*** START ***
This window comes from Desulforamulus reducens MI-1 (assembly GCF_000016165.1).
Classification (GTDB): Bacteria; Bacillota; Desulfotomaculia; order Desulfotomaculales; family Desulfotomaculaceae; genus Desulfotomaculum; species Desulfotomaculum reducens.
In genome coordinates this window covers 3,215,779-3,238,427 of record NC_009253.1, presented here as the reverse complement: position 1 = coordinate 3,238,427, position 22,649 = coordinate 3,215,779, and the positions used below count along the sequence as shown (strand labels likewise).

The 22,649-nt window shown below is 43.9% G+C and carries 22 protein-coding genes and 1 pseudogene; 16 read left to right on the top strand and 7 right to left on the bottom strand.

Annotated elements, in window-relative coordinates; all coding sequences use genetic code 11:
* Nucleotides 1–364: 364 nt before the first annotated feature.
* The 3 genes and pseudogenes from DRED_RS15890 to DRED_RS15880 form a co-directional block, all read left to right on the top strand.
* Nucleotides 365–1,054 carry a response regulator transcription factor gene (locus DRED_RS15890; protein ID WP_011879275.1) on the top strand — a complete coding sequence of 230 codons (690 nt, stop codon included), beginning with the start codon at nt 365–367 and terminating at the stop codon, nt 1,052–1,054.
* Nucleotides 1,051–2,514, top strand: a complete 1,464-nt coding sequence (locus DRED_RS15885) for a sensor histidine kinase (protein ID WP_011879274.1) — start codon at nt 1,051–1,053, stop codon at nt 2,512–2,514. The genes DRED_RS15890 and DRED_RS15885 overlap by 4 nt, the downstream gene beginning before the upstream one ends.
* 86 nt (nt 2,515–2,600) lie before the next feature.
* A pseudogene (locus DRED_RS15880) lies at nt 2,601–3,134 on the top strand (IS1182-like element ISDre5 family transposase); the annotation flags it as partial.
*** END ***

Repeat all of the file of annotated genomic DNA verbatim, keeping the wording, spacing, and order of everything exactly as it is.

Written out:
This window comes from Desulforamulus reducens MI-1 (assembly GCF_000016165.1).
Classification (GTDB): Bacteria; Bacillota; Desulfotomaculia; order Desulfotomaculales; family Desulfotomaculaceae; genus Desulfotomaculum; species Desulfotomaculum reducens.
In genome coordinates this window covers 3,215,779-3,238,427 of record NC_009253.1, presented here as the reverse complement: position 1 = coordinate 3,238,427, position 22,649 = coordinate 3,215,779, and the positions used below count along the sequence as shown (strand labels likewise).

The 22,649-nt window shown below is 43.9% G+C and carries 22 protein-coding genes and 1 pseudogene; 16 read left to right on the top strand and 7 right to left on the bottom strand.

Annotated elements, in window-relative coordinates; all coding sequences use genetic code 11:
* Nucleotides 1–364: 364 nt before the first annotated feature.
* The 3 genes and pseudogenes from DRED_RS15890 to DRED_RS15880 form a co-directional block, all read left to right on the top strand.
* Nucleotides 365–1,054 carry a response regulator transcription factor gene (locus DRED_RS15890; protein ID WP_011879275.1) on the top strand — a complete coding sequence of 230 codons (690 nt, stop codon included), beginning with the start codon at nt 365–367 and terminating at the stop codon, nt 1,052–1,054.
* Nucleotides 1,051–2,514, top strand: a complete 1,464-nt coding sequence (locus DRED_RS15885) for a sensor histidine kinase (protein ID WP_011879274.1) — start codon at nt 1,051–1,053, stop codon at nt 2,512–2,514. The genes DRED_RS15890 and DRED_RS15885 overlap by 4 nt, the downstream gene beginning before the upstream one ends.
* 86 nt (nt 2,515–2,600) lie before the next feature.
* A pseudogene (locus DRED_RS15880) lies at nt 2,601–3,134 on the top strand (IS1182-like element ISDre5 family transposase); the annotation flags it as partial.